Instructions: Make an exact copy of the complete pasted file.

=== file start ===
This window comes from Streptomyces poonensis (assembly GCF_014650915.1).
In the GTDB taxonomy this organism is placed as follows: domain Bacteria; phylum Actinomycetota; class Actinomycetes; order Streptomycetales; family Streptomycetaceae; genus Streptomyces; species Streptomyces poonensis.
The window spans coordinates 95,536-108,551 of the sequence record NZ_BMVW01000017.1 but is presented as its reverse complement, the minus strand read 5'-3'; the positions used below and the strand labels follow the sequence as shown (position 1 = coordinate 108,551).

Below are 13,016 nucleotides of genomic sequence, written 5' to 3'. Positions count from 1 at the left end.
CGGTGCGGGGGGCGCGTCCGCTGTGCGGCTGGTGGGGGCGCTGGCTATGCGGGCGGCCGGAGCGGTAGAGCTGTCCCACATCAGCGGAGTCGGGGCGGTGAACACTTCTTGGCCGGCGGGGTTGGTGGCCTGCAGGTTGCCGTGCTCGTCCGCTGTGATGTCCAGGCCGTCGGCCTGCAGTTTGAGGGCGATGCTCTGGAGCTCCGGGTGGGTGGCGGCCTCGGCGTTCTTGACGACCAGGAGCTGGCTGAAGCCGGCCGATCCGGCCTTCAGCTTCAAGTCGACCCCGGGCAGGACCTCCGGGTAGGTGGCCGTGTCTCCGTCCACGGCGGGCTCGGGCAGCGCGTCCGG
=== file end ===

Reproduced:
This window comes from Streptomyces poonensis (assembly GCF_014650915.1).
In the GTDB taxonomy this organism is placed as follows: domain Bacteria; phylum Actinomycetota; class Actinomycetes; order Streptomycetales; family Streptomycetaceae; genus Streptomyces; species Streptomyces poonensis.
The window spans coordinates 95,536-108,551 of the sequence record NZ_BMVW01000017.1 but is presented as its reverse complement, the minus strand read 5'-3'; the positions used below and the strand labels follow the sequence as shown (position 1 = coordinate 108,551).

Below are 13,016 nucleotides of genomic sequence, written 5' to 3'. Positions count from 1 at the left end.
CGGTGCGGGGGGCGCGTCCGCTGTGCGGCTGGTGGGGGCGCTGGCTATGCGGGCGGCCGGAGCGGTAGAGCTGTCCCACATCAGCGGAGTCGGGGCGGTGAACACTTCTTGGCCGGCGGGGTTGGTGGCCTGCAGGTTGCCGTGCTCGTCCGCTGTGATGTCCAGGCCGTCGGCCTGCAGTTTGAGGGCGATGCTCTGGAGCTCCGGGTGGGTGGCGGCCTCGGCGTTCTTGACGACCAGGAGCTGGCTGAAGCCGGCCGATCCGGCCTTCAGCTTCAAGTCGACCCCGGGCAGGACCTCCGGGTAGGTGGCCGTGTCTCCGTCCACGGCGGGCTCGGGCAGCGCGTCCGG